Modern technology can do many things, but bend is not one of them. New research out of Michigan State University could change that.

The research team has developed a stretchable integrated circuit that can be made using a common inkjet printer. 

The researchers say this technology could be used to create an extremely thin tablet that can be stretched from small to large or a bendable wrist monitor to chart heartbeats. The circuit could potentially be printed on wallpaper to turn a wall into an electronic display. 

Aside from flexibility, another benefit of the discovery is that it can be made more inexpensively than many technologies because it can be done on an inkjet printer, lead researcher Chuan Wang said. 

"We can conceivably make the costs of producing flexible electronics comparable to the costs of printing newspapers," Wang said.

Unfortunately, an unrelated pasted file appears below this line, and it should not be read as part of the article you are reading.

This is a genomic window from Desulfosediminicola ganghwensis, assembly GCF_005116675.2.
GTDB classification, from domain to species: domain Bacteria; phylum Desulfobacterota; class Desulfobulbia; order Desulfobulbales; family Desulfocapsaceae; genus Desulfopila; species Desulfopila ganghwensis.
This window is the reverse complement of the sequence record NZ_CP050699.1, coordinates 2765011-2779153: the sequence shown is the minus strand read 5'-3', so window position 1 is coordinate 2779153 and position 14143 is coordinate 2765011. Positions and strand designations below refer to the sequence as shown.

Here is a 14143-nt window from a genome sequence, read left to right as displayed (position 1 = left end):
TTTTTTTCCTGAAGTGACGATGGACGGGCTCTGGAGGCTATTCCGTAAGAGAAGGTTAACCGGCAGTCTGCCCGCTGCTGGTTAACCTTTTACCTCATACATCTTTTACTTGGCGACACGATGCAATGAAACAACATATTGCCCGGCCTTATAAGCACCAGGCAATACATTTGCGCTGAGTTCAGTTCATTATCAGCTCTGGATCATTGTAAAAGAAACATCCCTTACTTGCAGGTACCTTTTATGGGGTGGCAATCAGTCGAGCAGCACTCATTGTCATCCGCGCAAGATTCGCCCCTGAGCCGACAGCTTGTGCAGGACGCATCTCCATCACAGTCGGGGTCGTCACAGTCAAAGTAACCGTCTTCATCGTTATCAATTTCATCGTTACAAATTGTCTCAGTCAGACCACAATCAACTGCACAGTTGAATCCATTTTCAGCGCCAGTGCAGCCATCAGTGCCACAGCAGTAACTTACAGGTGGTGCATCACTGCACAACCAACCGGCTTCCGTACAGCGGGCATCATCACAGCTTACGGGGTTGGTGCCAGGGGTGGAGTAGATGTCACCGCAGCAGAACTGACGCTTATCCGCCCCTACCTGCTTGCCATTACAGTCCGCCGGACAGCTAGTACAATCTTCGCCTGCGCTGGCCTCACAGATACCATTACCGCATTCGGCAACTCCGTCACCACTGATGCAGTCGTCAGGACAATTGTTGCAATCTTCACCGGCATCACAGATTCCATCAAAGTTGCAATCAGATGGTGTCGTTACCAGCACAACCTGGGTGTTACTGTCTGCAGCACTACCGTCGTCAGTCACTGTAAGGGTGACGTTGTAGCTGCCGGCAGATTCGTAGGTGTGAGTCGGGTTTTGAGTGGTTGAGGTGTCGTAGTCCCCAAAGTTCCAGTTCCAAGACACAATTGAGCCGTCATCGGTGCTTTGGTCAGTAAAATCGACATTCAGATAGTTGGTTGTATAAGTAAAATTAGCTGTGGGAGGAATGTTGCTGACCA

The fabric is made up of nanomaterials and organic compounds that are dissolved in a solution to produce electronic inks, which are run through the printer to make the devices. The ink was used to created the stretchy material, circuit and organic light-emitting diode (OLED).

A standard tablet contains millions of pixels below its screen, so the next step in the research is to combine the circuit and OLED into a single pixel, something Wang says will take between one and two years. 

Once that combination is created, the smart fabric could be available in a commercial market, Wang said. 

"We have created a new technology that is not yet available," Wang said. "And we have taken it one big step beyond the flexible screens that are about to become commercially available."